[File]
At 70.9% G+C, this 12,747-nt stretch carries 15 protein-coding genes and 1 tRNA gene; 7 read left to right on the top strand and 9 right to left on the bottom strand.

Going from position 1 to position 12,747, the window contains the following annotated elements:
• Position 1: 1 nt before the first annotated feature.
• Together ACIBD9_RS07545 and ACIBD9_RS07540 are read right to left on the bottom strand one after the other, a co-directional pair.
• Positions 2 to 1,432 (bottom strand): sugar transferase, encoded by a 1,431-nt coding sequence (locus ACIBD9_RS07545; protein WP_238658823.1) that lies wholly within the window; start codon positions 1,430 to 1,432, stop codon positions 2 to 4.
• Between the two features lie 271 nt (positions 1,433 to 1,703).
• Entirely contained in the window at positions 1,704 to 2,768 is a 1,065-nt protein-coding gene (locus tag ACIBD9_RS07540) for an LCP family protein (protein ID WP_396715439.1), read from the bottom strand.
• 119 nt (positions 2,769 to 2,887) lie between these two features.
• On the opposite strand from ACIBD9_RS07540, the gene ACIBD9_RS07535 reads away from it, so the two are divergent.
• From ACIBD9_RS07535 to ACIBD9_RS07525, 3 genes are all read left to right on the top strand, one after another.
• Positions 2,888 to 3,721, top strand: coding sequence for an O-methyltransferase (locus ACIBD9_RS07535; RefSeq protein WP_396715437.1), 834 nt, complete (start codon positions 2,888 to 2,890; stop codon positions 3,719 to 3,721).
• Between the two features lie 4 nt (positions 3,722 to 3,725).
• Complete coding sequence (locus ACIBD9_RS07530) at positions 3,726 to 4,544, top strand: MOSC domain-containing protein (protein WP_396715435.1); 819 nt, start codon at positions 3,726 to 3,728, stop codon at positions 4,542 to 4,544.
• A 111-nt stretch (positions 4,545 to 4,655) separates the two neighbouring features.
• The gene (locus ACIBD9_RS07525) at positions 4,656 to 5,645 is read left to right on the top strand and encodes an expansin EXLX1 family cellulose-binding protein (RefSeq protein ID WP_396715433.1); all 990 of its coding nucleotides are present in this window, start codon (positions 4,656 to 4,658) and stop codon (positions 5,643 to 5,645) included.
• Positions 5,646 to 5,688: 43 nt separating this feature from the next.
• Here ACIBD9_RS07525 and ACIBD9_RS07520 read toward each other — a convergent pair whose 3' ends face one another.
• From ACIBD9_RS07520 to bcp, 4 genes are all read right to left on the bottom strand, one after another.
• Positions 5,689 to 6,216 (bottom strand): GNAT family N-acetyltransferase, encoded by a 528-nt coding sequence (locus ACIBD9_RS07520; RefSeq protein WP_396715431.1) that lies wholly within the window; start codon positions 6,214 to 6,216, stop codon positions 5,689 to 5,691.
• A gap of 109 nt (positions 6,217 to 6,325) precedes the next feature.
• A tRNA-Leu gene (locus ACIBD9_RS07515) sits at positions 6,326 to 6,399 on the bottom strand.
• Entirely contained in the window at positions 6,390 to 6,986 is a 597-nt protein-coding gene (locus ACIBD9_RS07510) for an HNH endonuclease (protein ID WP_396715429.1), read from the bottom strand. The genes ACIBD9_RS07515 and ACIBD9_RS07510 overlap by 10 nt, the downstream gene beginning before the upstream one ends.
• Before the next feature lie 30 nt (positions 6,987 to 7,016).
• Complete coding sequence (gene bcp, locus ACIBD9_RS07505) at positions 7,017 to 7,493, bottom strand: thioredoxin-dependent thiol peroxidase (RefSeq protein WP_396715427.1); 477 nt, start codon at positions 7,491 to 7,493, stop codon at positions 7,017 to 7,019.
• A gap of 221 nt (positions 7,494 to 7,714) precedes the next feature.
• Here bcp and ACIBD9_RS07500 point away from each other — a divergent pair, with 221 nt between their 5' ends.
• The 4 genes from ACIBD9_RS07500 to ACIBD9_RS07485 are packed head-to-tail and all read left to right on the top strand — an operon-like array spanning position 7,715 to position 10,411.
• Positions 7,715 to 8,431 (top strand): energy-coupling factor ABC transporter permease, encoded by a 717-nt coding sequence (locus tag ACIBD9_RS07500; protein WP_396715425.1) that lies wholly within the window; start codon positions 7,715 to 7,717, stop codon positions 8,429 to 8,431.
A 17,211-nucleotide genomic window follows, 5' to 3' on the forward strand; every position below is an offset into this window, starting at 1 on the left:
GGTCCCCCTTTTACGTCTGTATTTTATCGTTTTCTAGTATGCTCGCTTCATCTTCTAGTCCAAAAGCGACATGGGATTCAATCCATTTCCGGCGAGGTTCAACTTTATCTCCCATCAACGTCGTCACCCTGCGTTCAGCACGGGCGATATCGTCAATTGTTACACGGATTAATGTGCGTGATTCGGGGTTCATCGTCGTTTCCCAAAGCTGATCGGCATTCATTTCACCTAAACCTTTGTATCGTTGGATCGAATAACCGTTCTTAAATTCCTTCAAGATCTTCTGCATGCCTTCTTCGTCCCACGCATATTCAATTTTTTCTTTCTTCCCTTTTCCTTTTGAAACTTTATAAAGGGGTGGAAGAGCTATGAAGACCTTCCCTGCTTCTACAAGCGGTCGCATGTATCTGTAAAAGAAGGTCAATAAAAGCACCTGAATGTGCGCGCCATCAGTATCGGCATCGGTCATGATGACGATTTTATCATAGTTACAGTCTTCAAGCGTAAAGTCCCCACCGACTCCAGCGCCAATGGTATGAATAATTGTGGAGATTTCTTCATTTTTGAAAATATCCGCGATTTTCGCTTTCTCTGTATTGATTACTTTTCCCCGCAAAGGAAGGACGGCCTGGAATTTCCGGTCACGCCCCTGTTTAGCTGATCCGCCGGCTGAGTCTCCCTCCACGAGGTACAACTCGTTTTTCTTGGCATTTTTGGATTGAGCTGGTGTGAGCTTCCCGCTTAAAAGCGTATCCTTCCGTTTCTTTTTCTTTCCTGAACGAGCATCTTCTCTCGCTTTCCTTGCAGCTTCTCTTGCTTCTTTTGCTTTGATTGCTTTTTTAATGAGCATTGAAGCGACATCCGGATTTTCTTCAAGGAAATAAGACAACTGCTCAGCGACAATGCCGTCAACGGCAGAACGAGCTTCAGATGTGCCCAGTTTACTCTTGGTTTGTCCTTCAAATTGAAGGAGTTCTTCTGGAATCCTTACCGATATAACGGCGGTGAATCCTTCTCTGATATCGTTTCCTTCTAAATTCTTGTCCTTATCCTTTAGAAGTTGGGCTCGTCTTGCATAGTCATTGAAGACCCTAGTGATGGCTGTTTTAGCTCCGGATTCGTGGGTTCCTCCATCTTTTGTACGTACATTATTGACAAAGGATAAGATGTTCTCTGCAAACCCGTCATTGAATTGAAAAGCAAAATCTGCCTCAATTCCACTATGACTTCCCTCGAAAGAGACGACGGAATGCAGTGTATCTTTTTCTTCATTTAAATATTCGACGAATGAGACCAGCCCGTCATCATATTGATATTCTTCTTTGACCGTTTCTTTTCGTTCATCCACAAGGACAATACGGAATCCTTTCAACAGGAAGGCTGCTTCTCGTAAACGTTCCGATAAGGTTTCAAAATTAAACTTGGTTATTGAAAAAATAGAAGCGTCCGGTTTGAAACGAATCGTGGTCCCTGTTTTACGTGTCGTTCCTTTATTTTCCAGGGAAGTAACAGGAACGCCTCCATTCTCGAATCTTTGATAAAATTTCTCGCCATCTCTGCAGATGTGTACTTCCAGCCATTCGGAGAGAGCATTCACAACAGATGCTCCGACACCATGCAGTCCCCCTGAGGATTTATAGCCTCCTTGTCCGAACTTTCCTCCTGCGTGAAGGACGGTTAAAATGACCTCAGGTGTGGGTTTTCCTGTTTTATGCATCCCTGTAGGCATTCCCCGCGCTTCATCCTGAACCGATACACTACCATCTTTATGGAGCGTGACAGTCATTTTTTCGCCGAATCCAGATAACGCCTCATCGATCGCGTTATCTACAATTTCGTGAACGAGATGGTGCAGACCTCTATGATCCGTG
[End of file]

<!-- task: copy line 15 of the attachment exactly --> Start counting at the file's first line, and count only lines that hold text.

• The gene (locus ACIBD9_RS07525) at positions 4,656 to 5,645 is read left to right on the top strand and encodes an expansin EXLX1 family cellulose-binding protein (RefSeq protein ID WP_396715433.1); all 990 of its coding nucleotides are present in this window, start codon (positions 4,656 to 4,658) and stop codon (positions 5,643 to 5,645) included.